Bad news about poverty, disease and disaster abounds. Today in the spirit of Thanksgiving, Catholic Relief Services offers another perspective. Good News—For a Change highlights major strides in the fight against global poverty that are making a real difference in people’s lives.
This first annual report includes infographics that at a glance demonstrate the progress being made around the world, in part because of the generosity of the American people in the form of poverty-focused international humanitarian assistance as well as donations to private agencies like CRS. These infographics use metrics issued by widely recognized international agencies like the World Health Organization, UNICEF, UNECSO and UNAIDS.
“Too often, we focus on problems,” said John Rivera, CRS’ Communications Director. “We thought we’d take a different approach. Drawing on our tradition of Catholic Social Teaching, with its focus on the Common Good and Integral Human Development, we decided we would emphasize both our grounding in the Gospel as well as our effective action for improving the lives of the people we serve. Hence, Good News—For a Change.”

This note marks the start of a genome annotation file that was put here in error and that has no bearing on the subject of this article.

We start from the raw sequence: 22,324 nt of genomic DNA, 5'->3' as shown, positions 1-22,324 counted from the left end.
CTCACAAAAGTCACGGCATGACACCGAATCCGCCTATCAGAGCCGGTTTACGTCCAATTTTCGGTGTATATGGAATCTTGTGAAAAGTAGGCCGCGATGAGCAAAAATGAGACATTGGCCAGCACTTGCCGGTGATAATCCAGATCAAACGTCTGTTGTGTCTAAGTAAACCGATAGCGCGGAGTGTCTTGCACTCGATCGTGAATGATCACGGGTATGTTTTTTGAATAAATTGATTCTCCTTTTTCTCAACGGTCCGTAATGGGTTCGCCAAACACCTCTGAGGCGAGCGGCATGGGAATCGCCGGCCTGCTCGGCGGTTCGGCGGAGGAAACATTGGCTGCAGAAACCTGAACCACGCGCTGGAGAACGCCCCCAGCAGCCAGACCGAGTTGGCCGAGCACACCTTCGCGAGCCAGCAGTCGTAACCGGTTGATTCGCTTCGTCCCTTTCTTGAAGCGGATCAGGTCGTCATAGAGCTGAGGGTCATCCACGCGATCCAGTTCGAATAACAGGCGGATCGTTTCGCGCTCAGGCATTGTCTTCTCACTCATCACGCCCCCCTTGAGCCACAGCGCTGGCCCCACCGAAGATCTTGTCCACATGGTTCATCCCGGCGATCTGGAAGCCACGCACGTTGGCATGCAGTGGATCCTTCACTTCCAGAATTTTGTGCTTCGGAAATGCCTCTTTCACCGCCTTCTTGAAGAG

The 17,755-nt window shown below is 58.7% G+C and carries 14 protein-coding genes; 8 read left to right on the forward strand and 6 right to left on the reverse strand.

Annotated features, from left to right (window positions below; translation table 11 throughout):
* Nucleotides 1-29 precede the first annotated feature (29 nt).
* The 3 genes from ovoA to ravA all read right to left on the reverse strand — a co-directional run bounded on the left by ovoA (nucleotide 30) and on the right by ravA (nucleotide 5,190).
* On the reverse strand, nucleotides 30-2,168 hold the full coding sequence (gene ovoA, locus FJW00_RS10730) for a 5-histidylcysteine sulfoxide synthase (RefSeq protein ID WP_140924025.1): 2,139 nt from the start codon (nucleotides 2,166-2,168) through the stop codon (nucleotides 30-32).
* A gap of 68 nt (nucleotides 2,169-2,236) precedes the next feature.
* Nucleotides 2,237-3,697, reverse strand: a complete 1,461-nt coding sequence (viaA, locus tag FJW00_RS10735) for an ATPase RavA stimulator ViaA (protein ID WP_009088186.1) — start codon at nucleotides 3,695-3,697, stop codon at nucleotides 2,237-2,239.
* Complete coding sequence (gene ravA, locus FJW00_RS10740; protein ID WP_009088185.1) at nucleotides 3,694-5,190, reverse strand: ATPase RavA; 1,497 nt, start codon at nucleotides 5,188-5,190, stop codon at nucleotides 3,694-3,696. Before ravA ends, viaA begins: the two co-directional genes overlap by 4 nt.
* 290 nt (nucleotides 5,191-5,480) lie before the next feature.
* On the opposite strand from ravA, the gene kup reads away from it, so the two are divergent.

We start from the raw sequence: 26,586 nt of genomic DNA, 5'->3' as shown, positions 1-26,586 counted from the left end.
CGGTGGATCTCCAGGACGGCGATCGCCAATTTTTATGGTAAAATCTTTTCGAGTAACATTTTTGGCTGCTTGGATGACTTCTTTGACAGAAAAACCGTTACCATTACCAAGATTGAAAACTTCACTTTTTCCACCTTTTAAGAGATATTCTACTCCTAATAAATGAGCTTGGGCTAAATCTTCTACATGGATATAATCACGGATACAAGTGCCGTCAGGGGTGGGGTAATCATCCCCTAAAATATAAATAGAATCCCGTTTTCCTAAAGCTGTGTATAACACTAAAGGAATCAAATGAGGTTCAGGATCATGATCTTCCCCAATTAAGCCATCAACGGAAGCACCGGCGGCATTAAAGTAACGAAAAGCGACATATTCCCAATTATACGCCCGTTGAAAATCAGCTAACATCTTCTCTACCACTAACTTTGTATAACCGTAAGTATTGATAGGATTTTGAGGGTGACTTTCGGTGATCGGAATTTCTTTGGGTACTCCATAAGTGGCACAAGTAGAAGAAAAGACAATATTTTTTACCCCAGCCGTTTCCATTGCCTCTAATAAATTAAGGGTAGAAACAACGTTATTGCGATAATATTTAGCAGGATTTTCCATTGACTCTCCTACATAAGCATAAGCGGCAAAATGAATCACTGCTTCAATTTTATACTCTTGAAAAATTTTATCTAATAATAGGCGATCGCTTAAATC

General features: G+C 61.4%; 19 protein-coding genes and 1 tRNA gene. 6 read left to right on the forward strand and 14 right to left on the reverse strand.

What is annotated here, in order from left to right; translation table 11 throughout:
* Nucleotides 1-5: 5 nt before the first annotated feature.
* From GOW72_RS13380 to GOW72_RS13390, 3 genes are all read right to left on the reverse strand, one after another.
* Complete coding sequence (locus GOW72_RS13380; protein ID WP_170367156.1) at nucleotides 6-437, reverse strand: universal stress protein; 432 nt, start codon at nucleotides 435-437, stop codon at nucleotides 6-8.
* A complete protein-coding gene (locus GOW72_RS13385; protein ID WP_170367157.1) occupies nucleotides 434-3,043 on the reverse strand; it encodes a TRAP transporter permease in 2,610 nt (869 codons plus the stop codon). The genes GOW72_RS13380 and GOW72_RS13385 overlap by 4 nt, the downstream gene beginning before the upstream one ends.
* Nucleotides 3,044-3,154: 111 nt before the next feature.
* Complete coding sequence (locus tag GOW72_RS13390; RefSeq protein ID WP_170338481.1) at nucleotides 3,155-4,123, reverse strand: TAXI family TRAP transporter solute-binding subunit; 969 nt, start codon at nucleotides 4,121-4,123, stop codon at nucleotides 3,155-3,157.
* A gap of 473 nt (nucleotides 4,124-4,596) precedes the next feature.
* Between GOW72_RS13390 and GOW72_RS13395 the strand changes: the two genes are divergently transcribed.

The infographics cover the gamut of humanitarian action:
· Between 1990 and 2010, over two billion people gained access to improved drinking water sources, such as piped supplies and protected wells.
· Guinea Worm disease (Dracunculiasis) is on the verge of eradication. While there were 3.2 million cases in 1986, fewer than 400 cases now exist in just four African countries (about 99% of transmission is occurring in South Sudan).
· In 2011, an estimated 6.9 million children died before their fifth birthday, compared to around 12 million in 1990. Rates of child mortality have fallen in all regions of the world in the last two decades.
· More girls around the world are attending school and advancing further than ever before.
· There are effective ways, with the use of antiretroviral drug therapy and related medical care, to prevent the transmission of HIV from mother to child in as many as 98% of cases.